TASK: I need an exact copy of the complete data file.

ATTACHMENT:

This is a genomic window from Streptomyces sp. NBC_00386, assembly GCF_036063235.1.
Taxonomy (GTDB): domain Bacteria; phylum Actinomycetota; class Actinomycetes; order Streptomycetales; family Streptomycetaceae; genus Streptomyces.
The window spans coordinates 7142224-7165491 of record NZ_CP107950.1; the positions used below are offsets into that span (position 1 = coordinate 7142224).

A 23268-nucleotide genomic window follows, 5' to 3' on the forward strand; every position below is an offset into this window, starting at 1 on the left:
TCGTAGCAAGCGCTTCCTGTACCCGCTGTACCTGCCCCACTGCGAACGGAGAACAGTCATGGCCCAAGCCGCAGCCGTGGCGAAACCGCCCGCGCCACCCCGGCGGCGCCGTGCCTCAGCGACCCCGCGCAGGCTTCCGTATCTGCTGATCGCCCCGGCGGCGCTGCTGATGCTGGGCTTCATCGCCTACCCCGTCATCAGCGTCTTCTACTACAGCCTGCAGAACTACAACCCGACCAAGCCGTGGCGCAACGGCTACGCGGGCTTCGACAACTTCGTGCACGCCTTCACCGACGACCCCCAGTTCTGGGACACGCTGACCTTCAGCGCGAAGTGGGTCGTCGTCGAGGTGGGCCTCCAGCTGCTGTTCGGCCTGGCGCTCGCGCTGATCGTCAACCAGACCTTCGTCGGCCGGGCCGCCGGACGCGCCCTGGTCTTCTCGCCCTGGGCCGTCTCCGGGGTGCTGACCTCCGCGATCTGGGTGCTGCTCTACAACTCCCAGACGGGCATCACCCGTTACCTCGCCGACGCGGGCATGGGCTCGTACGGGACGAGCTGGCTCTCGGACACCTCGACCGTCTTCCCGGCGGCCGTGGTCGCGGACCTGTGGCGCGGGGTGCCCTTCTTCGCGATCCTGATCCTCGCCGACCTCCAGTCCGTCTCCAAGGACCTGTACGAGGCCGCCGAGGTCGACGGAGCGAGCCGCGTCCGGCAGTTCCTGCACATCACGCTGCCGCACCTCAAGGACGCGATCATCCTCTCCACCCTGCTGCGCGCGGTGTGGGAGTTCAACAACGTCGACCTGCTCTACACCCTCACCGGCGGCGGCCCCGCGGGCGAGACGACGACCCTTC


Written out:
This is a genomic window from Streptomyces sp. NBC_00386, assembly GCF_036063235.1.
Taxonomy (GTDB): domain Bacteria; phylum Actinomycetota; class Actinomycetes; order Streptomycetales; family Streptomycetaceae; genus Streptomyces.
The window spans coordinates 7142224-7165491 of record NZ_CP107950.1; the positions used below are offsets into that span (position 1 = coordinate 7142224).

A 23268-nucleotide genomic window follows, 5' to 3' on the forward strand; every position below is an offset into this window, starting at 1 on the left:
TCGTAGCAAGCGCTTCCTGTACCCGCTGTACCTGCCCCACTGCGAACGGAGAACAGTCATGGCCCAAGCCGCAGCCGTGGCGAAACCGCCCGCGCCACCCCGGCGGCGCCGTGCCTCAGCGACCCCGCGCAGGCTTCCGTATCTGCTGATCGCCCCGGCGGCGCTGCTGATGCTGGGCTTCATCGCCTACCCCGTCATCAGCGTCTTCTACTACAGCCTGCAGAACTACAACCCGACCAAGCCGTGGCGCAACGGCTACGCGGGCTTCGACAACTTCGTGCACGCCTTCACCGACGACCCCCAGTTCTGGGACACGCTGACCTTCAGCGCGAAGTGGGTCGTCGTCGAGGTGGGCCTCCAGCTGCTGTTCGGCCTGGCGCTCGCGCTGATCGTCAACCAGACCTTCGTCGGCCGGGCCGCCGGACGCGCCCTGGTCTTCTCGCCCTGGGCCGTCTCCGGGGTGCTGACCTCCGCGATCTGGGTGCTGCTCTACAACTCCCAGACGGGCATCACCCGTTACCTCGCCGACGCGGGCATGGGCTCGTACGGGACGAGCTGGCTCTCGGACACCTCGACCGTCTTCCCGGCGGCCGTGGTCGCGGACCTGTGGCGCGGGGTGCCCTTCTTCGCGATCCTGATCCTCGCCGACCTCCAGTCCGTCTCCAAGGACCTGTACGAGGCCGCCGAGGTCGACGGAGCGAGCCGCGTCCGGCAGTTCCTGCACATCACGCTGCCGCACCTCAAGGACGCGATCATCCTCTCCACCCTGCTGCGCGCGGTGTGGGAGTTCAACAACGTCGACCTGCTCTACACCCTCACCGGCGGCGGCCCCGCGGGCGAGACGACGACCCTTC